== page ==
Height: 5' 4''
Birth Date: February 15, 1951
Birth Place: Hillingdon, U.K.
Profession: actress, producer
Husband/Wife: James Keach (actor, director; b. December 7, 1947; married on May 15, 1993), David Flynn (Seymour's business manager; 1981-1992), Geoffrey Planer (businessman; 1977-1978), Michael Attenborough (son of Richard Attenboroug; b.February 13, 1950)
Relationship: Peter Cetera (lead singer of Chicago; born on September 13, 1944; together in 1991)
Claim to fame: as Solitaire in Live and Let Die (1973)
"Even though I make those movies, I find myself wishing that more of those magic moments could happen in real life."
A multiple Emmy and Golden Globe winner, recipient of the Officer of the British Empire (OBE) in the year 2000, which was bestowed upon her by Queen Elizabeth II at Buckingham Palace, Jane Seymour has proven her talents in virtually all media, the Broadway stage, motion pictures and television. Her love of art and color has led her to great success as a painter in water colors and oils. In her latest endeavor, Seymour entered into the fashion world through a partnership with Blair Corporation's Crossing Pointe. She has interpreted her artwork in the form of patterns and prints on fabrics for The Jane Seymour Signature Collection exclusively for Crossing Pointe.
Her recent success is that of her nonfiction novel entitled "Two at a Time: A Journey through Twin Pregnancy and Birth." The book already in its third printing just weeks after its initial release was written as a source book for expectant parents of twins. Seymour wrote the book purely for the fact that when she was herself pregnant with twins, there wasn't a guide that explained what she could expect when she was expecting a multiple birth.
Awarded a Golden Globe for her role as "Dr. Quinn," Seymour made history with her six season "Dr. Quinn, Medicine Woman" series, blazing a trail for family-worthy programming to return to series TV. The program fostered such a devoted audience and such a wide audience demand for fulfilling, informative drama that parents could share and enjoy with their children that a national in fact, international, furor was occasioned by the series' cancellation even though it had always won its slot in every season. Her most recent television movie was in fact the second made for TV movie of that canceled series. Dr. Quinn: The Heart Within aired during May Sweeps 2001 in its original timeslot and handily surpassed its Saturday night competition going on to win the ratings war on Saturday night. This again proved the fans' loyalty to Dr. Quinn Medicine Woman, one of the most beloved characters to grace the small screen.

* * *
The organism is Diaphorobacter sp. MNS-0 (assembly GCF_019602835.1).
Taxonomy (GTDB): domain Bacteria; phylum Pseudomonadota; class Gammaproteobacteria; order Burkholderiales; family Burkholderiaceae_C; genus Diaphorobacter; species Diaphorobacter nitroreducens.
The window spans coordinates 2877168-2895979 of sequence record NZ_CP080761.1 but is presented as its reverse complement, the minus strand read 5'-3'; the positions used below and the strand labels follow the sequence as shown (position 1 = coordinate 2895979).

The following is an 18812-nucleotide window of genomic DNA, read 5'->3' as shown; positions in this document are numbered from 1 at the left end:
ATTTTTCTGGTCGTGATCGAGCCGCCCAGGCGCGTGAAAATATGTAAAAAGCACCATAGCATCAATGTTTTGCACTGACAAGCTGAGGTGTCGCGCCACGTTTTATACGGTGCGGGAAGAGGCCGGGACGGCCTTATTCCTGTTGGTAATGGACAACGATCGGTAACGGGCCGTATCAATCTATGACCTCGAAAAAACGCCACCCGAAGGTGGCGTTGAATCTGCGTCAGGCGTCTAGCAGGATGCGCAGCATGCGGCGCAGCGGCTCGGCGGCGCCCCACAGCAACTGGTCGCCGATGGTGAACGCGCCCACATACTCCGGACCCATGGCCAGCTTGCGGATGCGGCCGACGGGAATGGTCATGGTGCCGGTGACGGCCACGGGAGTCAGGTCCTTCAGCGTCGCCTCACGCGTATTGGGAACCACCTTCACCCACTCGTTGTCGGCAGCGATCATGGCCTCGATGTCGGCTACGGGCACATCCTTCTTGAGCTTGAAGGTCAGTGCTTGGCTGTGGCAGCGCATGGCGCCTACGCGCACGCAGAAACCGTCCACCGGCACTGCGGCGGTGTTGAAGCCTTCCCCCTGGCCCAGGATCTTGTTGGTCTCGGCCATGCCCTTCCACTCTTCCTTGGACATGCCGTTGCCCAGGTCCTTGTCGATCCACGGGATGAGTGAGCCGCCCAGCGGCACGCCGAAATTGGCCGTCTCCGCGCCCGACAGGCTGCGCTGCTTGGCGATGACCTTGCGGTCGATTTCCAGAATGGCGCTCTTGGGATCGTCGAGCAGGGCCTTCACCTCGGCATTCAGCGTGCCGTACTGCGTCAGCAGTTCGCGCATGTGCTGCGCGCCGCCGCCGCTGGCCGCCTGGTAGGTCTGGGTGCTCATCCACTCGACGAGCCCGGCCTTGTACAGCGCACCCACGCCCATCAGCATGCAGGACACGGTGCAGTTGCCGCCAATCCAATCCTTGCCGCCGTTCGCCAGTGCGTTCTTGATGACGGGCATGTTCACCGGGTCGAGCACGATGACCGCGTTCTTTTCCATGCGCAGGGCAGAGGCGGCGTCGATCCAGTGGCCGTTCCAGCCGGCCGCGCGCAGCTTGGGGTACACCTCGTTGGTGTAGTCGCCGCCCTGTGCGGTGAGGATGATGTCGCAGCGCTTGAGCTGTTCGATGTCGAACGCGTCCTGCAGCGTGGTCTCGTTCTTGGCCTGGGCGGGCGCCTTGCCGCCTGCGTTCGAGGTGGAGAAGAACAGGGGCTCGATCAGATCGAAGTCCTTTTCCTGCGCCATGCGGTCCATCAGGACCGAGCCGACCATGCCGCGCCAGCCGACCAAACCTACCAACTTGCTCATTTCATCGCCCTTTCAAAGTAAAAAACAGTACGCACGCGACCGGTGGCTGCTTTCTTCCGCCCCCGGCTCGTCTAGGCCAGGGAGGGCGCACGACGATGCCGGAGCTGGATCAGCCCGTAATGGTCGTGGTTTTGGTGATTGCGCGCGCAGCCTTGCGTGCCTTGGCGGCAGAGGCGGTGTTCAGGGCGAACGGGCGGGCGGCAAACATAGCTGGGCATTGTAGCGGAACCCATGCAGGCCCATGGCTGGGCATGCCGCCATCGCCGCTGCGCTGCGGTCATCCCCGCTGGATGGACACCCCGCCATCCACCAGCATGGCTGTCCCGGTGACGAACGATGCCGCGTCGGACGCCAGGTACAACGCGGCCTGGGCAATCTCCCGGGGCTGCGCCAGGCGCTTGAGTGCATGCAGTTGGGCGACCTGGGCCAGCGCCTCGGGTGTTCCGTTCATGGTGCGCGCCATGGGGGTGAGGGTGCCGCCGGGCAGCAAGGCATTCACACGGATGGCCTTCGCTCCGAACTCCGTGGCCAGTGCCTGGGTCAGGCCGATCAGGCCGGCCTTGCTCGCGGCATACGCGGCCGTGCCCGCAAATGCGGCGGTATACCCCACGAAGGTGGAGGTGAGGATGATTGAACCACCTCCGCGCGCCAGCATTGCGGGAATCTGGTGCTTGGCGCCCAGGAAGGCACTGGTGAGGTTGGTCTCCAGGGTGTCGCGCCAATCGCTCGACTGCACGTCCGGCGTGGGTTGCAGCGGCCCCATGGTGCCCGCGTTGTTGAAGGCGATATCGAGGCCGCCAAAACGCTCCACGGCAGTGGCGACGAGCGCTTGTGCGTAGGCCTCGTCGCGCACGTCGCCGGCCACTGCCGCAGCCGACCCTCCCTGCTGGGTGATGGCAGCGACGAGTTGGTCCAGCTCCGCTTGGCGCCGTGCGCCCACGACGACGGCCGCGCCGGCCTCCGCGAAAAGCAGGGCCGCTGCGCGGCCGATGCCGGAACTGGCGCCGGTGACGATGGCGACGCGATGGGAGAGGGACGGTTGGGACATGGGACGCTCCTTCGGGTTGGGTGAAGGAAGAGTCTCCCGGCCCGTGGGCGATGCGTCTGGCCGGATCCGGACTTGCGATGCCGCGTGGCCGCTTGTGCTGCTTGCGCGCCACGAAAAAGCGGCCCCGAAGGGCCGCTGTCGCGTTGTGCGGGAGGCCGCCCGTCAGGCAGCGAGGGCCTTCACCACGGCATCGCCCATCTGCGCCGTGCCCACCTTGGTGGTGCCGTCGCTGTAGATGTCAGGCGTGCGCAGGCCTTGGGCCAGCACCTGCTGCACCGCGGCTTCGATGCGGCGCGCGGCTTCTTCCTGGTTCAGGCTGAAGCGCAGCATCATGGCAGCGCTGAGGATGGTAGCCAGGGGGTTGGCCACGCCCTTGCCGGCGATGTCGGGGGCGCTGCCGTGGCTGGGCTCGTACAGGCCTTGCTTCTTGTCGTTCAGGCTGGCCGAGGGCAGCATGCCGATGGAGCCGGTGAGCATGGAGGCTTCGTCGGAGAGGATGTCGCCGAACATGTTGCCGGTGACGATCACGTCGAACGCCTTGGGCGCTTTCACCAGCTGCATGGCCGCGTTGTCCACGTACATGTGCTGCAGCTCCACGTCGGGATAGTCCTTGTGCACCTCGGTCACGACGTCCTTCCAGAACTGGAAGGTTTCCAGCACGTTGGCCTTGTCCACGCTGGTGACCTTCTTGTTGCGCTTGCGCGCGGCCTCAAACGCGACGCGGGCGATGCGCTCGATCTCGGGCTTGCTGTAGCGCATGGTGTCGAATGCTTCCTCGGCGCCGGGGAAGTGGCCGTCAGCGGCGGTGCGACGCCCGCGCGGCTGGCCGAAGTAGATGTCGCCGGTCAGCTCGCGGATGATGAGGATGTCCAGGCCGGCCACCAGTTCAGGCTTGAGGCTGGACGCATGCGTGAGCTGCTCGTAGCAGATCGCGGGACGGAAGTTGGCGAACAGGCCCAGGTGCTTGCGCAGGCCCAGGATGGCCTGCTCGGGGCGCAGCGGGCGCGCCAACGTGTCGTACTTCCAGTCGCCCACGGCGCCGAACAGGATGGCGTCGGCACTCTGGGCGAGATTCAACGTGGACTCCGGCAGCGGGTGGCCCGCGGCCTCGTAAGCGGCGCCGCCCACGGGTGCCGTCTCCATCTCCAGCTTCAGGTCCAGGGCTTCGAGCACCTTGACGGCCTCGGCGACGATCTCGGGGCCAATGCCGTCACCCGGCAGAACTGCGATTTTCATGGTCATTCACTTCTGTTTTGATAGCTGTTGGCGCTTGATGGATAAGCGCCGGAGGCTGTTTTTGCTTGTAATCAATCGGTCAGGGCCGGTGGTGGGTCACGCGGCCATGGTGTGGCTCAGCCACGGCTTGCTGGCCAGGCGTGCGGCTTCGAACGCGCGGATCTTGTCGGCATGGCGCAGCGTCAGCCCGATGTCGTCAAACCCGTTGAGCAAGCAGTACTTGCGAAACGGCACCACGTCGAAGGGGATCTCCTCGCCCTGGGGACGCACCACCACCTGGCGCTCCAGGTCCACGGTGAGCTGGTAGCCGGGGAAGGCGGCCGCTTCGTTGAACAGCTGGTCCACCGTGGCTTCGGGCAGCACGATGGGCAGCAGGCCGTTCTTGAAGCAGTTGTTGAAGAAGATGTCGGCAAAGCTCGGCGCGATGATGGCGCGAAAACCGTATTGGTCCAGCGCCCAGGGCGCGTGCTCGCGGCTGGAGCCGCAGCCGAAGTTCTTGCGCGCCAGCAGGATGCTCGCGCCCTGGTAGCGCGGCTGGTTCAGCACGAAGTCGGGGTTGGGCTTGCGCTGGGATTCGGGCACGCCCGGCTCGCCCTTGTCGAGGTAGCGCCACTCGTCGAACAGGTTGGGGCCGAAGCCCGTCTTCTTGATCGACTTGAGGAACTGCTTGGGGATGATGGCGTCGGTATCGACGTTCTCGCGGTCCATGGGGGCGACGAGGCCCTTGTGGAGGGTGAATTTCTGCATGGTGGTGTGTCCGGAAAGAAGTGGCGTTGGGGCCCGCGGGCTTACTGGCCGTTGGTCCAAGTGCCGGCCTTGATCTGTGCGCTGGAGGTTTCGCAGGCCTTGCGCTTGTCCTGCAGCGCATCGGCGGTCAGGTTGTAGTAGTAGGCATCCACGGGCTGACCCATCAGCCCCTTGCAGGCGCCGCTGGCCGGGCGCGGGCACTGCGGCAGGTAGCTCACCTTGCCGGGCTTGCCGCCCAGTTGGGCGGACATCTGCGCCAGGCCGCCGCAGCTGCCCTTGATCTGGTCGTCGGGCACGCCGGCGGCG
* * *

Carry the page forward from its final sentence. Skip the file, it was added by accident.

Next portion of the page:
Seymour and husband James Keach have co-authored a series of exceedingly successful children's books entitled "This One and That One" inspired by their highly and delightfully altered life since the actress gave birth to twins in late 1995. Published by Putnam, the books transpose the Keach household into a family of cats whose lives are constantly energized by the antics of their toddler kitty twins, This One and That One. The twins give grey whiskers to their parent cats, Lady Jane and Big Jim.
Seymour has reached success with a star career encompassing international movie stardom with such films as "Somewhere in Time" and "Live and Let Die", Broadway and London stage acclaim including creating the role of Constanza in "Amadeus" in New York and television achievements in such as "Dr. Quinn Medicine Woman" and "East of Eden" in addition to a number of highly-regarded and rated movies and mini-series.
The artist has also emerged as a significant producer of distinguished projects. Through Catfish Productions, she has executed such programs as "Sunstroke" and "A Passion for Justice." The company's recent productions, in which Seymour also starred include "The Absolute Truth", "Black Out", "Yesterday's Children", "Enslavement: The Fanny Kemble Story" for Showtime, "Murder in the Mirror", "Dr. Quinn, The Movie" and "A Marriage of Convenience" all brought both hot reviews and high audience numbers.